Archeology at Frederica
Starting in 1947, the National Park Service and the Fort Frederica Association sponsored a series of archeological investigations at the Frederica site. Using information from 18th century maps and journals as a guideline, archeologists unearthed sections of the fort and town. By matching the archeological data to the historical documents, these archeologists have given us a glimpse into Frederica’s past.
Outline of the Excavations
1950: Excavations focused on the Hawkins-Davison house, an early “duplex”. The exposed foundation allowed researchers to determine the locations for the house lot lines and street lines of the main Broad Street in Frederica Town.
1952: Archeologist Fairbanks and Historian Margaret Davis Cate continue to delineate house lots, street widths, and the fort and barracks.
1953: Fairbanks excavated portions of the town’s palisaded wall and determined the “original depth and shape of the moat…”
1956: Dr. Joel Shiner excavated two structures within the fort: a blacksmith shop and the southern storehouse.
1957: Shiner continued excavations in the fort, along Broad St., the northeastern bastion, and the Houston House.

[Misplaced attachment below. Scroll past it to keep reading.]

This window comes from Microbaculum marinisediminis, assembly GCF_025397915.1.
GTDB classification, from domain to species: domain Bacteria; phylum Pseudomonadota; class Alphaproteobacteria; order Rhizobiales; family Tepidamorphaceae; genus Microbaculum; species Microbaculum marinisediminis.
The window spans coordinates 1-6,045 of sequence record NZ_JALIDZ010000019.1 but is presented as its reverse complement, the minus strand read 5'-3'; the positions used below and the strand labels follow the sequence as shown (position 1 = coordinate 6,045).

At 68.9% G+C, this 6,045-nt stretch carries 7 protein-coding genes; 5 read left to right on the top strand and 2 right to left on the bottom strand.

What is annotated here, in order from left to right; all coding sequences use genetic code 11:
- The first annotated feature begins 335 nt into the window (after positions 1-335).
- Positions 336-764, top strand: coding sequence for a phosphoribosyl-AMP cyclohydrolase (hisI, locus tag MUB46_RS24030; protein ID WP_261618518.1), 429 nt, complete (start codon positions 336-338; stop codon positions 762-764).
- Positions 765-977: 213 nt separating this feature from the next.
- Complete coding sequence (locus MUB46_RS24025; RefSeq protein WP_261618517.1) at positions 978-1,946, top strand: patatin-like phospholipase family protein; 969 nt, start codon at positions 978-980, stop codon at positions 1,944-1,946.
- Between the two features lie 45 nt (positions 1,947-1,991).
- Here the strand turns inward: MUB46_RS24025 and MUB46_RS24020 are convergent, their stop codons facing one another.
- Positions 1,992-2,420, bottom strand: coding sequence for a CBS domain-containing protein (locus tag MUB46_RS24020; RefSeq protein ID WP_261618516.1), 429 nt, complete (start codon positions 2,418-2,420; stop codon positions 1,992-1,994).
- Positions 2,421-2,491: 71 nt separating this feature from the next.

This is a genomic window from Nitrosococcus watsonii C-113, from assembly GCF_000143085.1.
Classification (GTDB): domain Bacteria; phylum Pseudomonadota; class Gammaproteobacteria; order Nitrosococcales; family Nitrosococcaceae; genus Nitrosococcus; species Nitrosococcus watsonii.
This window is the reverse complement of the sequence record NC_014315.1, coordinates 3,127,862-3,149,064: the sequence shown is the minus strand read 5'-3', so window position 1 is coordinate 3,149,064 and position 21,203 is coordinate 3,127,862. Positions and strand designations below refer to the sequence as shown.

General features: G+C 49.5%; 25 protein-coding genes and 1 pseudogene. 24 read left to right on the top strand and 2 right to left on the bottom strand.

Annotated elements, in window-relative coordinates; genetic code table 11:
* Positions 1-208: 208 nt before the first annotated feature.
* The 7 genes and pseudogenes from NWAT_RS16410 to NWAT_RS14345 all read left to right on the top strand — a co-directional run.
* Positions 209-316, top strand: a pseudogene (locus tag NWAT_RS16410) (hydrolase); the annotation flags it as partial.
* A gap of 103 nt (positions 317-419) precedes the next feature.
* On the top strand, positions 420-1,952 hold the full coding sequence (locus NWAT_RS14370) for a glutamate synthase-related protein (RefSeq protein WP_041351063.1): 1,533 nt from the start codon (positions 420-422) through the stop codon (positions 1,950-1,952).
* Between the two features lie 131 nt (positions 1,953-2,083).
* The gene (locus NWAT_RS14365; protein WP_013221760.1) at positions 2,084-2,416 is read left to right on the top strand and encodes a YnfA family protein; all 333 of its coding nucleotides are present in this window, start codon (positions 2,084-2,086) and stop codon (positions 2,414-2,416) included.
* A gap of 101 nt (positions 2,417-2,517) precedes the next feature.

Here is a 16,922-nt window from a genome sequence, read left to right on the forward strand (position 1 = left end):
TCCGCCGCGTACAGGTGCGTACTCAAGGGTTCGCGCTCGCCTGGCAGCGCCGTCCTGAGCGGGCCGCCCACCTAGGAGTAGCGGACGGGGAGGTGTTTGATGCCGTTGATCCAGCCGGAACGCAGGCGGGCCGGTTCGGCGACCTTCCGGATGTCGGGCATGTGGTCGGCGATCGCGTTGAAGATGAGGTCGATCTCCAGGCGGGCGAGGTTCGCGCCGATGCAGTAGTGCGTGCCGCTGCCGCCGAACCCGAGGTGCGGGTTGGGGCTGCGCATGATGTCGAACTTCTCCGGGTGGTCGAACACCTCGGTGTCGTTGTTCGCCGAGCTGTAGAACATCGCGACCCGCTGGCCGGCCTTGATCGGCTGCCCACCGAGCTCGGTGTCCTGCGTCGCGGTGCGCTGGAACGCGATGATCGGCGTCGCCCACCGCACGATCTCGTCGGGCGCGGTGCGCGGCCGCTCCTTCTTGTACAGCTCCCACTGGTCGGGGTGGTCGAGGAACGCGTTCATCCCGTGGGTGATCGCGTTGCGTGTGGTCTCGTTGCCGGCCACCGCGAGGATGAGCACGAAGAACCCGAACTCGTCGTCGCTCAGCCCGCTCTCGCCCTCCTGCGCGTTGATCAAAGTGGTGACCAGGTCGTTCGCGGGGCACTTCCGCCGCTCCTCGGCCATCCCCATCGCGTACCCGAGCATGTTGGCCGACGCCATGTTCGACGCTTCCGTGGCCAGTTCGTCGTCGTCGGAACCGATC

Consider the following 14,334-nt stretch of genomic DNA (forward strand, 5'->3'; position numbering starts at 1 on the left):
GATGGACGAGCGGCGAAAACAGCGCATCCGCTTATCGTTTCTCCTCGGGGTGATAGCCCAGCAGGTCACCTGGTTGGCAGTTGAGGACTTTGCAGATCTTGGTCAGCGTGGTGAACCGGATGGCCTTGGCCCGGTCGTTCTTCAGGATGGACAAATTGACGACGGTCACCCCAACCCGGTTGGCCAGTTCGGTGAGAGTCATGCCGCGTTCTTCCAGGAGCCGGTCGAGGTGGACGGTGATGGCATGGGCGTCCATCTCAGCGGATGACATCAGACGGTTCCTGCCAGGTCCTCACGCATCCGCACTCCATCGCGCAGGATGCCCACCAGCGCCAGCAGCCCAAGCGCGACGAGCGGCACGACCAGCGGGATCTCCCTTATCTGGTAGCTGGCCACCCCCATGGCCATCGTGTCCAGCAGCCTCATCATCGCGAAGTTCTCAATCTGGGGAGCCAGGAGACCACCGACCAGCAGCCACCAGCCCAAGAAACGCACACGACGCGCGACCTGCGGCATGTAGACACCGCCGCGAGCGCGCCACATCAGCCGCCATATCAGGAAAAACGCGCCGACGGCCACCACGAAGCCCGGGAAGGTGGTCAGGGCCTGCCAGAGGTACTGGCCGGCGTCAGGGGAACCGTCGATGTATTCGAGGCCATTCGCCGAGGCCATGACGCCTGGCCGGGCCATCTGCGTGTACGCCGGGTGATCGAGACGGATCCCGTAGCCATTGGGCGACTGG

1959: Archeologist Jackson W. Moore Jr. worked on the southeastern bastion, and continued to investigate portions of the moat.
1975: Nick Honerkamp excavates the Hird house. Unlike previous work which unearthed foundations and other physical features, Honerkamp was focused on studying the colonial lifestyles. He helped pinpoint the material culture and diet of some of the towns-people.
1978/79: Honerkamp continues colonial life-ways investigation by excavating the home of a bachelor and comparing the artifacts to those found at the Hird Family House.
1980/90s: Several excavations performed by the South-East Archeological Center (SEAC) around the perimeter of the burying ground, and in areas where utility lines were placed.
2005: Ground penetrating radar is used to locate a bomb magazine that exploded in 1744.
Did You Know?
Mary Musgrove's work as Oglethorpe's interpreter, her trading posts, and her status among the Creeks, ensured that she was the largest landowner in colonial Georgia. Fort Frederica National Monument, Georgia